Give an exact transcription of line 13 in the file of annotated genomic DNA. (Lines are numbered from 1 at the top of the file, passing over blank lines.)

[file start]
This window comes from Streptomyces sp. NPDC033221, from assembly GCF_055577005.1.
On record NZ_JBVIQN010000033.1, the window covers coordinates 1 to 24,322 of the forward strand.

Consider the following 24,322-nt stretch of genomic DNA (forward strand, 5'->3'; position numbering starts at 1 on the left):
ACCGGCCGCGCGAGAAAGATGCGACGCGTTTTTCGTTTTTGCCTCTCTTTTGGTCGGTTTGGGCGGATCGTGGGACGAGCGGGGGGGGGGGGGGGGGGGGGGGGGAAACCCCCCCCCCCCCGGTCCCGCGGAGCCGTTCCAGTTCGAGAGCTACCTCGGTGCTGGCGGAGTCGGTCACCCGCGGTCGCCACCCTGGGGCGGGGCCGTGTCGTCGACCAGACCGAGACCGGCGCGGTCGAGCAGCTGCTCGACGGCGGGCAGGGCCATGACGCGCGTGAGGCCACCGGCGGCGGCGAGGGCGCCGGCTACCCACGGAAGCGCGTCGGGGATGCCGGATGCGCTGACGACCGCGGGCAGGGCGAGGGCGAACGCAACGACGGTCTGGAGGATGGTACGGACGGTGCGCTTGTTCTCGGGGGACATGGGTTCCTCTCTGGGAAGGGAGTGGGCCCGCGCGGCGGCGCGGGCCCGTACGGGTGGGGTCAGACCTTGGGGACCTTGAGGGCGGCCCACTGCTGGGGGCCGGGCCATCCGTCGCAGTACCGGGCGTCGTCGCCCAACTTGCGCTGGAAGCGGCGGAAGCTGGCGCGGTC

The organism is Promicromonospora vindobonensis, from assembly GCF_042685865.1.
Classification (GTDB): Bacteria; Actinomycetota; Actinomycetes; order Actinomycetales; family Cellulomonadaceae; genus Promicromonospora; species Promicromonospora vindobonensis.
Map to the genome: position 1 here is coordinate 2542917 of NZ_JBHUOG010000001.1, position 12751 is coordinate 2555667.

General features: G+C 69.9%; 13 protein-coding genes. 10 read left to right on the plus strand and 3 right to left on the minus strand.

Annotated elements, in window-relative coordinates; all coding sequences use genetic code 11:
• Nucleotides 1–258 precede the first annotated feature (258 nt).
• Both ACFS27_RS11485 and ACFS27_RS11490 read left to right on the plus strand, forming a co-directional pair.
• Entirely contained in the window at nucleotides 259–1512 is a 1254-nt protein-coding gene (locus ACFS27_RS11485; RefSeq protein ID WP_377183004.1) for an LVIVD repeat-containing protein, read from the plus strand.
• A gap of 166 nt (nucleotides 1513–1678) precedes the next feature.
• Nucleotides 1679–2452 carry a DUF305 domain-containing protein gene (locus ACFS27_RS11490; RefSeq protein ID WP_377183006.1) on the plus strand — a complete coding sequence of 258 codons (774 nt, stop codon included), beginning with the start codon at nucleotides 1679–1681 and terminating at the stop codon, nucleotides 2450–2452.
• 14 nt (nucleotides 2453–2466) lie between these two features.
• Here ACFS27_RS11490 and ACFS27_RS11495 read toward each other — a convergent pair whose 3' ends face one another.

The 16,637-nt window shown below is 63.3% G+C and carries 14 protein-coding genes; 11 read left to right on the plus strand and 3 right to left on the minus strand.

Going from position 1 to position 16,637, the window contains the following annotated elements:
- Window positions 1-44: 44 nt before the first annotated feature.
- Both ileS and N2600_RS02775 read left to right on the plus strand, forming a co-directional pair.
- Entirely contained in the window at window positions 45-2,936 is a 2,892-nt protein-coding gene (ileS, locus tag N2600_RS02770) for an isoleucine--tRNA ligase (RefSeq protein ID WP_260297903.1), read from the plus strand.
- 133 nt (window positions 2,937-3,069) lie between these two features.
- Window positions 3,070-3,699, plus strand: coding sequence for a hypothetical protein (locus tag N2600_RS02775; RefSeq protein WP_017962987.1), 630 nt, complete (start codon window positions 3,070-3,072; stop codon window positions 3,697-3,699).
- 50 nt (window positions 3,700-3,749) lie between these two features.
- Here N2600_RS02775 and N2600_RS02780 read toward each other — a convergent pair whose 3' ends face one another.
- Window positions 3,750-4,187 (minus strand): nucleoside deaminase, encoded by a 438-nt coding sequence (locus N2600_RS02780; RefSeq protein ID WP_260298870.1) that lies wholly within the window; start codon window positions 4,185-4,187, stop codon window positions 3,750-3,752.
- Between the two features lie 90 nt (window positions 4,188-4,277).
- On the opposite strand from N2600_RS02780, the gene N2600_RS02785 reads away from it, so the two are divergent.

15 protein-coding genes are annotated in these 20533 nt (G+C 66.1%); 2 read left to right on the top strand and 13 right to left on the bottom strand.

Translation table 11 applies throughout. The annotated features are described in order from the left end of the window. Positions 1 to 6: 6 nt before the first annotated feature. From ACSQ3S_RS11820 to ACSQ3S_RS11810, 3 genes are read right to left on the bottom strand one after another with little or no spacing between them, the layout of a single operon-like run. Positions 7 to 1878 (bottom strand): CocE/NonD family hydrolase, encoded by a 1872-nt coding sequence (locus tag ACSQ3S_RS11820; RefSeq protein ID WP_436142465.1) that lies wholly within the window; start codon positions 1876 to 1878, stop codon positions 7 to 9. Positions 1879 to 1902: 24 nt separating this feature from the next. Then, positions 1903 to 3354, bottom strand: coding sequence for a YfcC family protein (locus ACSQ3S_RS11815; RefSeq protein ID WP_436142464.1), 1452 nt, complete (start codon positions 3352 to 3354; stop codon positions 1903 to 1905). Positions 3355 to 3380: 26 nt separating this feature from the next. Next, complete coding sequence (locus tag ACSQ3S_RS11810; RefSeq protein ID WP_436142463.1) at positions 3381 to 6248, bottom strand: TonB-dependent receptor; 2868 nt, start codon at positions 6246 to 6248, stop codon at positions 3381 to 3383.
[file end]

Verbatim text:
• A gap of 166 nt (nucleotides 1513–1678) precedes the next feature.